100 BULLETS (DC Vertigo)If you love grim and gritty and oh so dirty (and do I ever) then every issue of this book by Brian Azzarello and Eduardo Risso was pretty much an orgasm on the printed page. Filled to the brim with sex and violence and complex storytelling (with even more violence!) every issue of this series was a feast. All the characters were highly intriguing on their own and, the beautiful part of this book, all played for their own stakes and to their own, sometimes fatal, ends. The story was complex, the characters were equally so, and the art was possibly the best I beheld all decade for its line work and storytelling. Oh, and it featured probably the best cover work outside of James Jean’s contributions on FABLES this decade coming from Dave Johnson, something that should be praised whenever it is exemplified because it does seem to be a lost art these days. 100 BULLETS was not just a great crime drama, but great comics.
FABLES (DC Vertigo)I would honestly say that for about three straight years in the middle part of this decade, whenever anyone asked me what was the best comic out there, the answer that exited my lips within not even a second was FABLES. Bill Willingham and Mark Buckingham took characters we all (mostly) know and love and turned our conceptions of them all on their head, while also presenting us with one of the best mysteries in comics while it was unraveling: “Who is the Adversary?” The universe they put these characters in, their interactions, the overall story and inevitable war they fought, all masterly handled. And like I just mentioned above, a great cover artist is a terrible thing to waste, and James Jean was the best of them this decade, his art mostly on display on this series. Admittedly, I have grown less enthused about this title in the past year – it seems to have climaxed and somewhat dragged – but there are still glimpses here and there of its former greatness, and when this book was great, it was the best.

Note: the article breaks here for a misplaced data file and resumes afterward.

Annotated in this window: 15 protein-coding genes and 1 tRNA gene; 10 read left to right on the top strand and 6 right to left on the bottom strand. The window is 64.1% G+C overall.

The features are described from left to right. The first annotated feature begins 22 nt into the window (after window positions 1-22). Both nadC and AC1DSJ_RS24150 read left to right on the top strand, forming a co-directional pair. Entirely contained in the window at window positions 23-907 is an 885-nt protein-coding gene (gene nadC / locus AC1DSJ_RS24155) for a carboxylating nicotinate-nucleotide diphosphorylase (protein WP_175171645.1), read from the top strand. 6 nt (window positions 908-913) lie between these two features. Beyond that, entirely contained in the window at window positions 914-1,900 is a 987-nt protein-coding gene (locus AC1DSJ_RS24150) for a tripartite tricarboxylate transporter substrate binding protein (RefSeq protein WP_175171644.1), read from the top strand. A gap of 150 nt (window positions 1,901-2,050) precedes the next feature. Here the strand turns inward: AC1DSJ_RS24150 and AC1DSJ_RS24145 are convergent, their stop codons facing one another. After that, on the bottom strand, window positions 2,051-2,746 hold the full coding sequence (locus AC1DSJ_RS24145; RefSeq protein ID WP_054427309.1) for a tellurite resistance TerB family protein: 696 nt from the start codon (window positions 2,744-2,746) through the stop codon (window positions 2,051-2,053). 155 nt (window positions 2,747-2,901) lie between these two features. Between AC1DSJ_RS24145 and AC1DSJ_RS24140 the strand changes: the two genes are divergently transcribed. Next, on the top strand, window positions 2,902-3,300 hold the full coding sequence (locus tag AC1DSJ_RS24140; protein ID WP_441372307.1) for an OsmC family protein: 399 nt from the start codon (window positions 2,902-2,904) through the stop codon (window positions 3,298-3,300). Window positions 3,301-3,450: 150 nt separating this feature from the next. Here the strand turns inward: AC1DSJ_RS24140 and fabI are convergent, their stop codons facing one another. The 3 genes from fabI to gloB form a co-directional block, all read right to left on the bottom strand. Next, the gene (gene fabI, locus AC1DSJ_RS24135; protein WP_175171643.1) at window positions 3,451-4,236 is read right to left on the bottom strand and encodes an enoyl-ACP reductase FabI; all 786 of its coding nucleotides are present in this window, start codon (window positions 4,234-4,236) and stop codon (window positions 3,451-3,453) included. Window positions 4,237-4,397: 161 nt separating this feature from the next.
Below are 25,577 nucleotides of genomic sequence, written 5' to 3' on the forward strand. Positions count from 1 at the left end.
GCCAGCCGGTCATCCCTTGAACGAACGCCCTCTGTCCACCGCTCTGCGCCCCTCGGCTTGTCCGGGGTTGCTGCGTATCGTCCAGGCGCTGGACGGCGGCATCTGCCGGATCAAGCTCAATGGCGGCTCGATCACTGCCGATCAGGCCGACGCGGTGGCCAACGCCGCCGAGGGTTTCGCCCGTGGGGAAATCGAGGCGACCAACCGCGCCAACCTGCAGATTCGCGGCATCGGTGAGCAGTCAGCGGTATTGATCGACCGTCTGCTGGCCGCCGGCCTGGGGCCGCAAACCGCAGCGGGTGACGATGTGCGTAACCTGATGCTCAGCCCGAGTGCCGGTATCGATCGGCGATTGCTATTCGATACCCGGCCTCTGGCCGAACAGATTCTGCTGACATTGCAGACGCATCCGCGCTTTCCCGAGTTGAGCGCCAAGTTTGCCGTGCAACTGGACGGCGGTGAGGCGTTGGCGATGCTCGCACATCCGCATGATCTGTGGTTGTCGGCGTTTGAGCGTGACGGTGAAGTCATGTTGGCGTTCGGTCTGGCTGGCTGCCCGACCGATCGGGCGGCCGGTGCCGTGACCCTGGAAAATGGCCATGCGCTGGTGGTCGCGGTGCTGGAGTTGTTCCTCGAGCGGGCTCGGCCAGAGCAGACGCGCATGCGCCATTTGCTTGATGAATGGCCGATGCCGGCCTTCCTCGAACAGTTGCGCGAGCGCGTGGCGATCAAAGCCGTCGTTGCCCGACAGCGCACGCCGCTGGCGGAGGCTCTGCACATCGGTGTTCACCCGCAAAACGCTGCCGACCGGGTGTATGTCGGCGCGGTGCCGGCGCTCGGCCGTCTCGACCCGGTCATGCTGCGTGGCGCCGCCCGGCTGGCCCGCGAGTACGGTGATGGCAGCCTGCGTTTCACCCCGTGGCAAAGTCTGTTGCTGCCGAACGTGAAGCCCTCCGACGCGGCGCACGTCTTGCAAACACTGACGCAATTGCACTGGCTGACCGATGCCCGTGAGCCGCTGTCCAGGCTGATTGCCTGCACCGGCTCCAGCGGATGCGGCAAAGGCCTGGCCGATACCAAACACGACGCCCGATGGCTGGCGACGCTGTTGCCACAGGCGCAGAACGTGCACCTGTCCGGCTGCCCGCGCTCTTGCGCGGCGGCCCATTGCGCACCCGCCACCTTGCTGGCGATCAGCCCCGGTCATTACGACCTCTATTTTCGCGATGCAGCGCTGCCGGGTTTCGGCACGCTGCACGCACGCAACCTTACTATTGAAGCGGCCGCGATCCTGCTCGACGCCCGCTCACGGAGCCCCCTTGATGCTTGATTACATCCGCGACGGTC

THE WALKING DEAD (Image Comics)I, like so many others, am pretty fucking tired of zombies after this decade. The fact that a book with the flesh eating ones as a centerpiece is one of the best things I am currently reading pretty much speaks volumes on how good this book really is. As writer Robert Kirkman has made abundantly clear by this point, it’s not so much about all the dead people, but what has become of day-to-day life for the scant live ones. The trials and tribulations that Kirkman has put these poor bastards through from day one sometimes makes me want to watch SCHINDLER’S LIST just to cheer up, but the emotional highs and lows that these survivors endures make for pretty much the best example of a zombie work I have ever encountered. It’s not just great geek porn, it’s great human drama.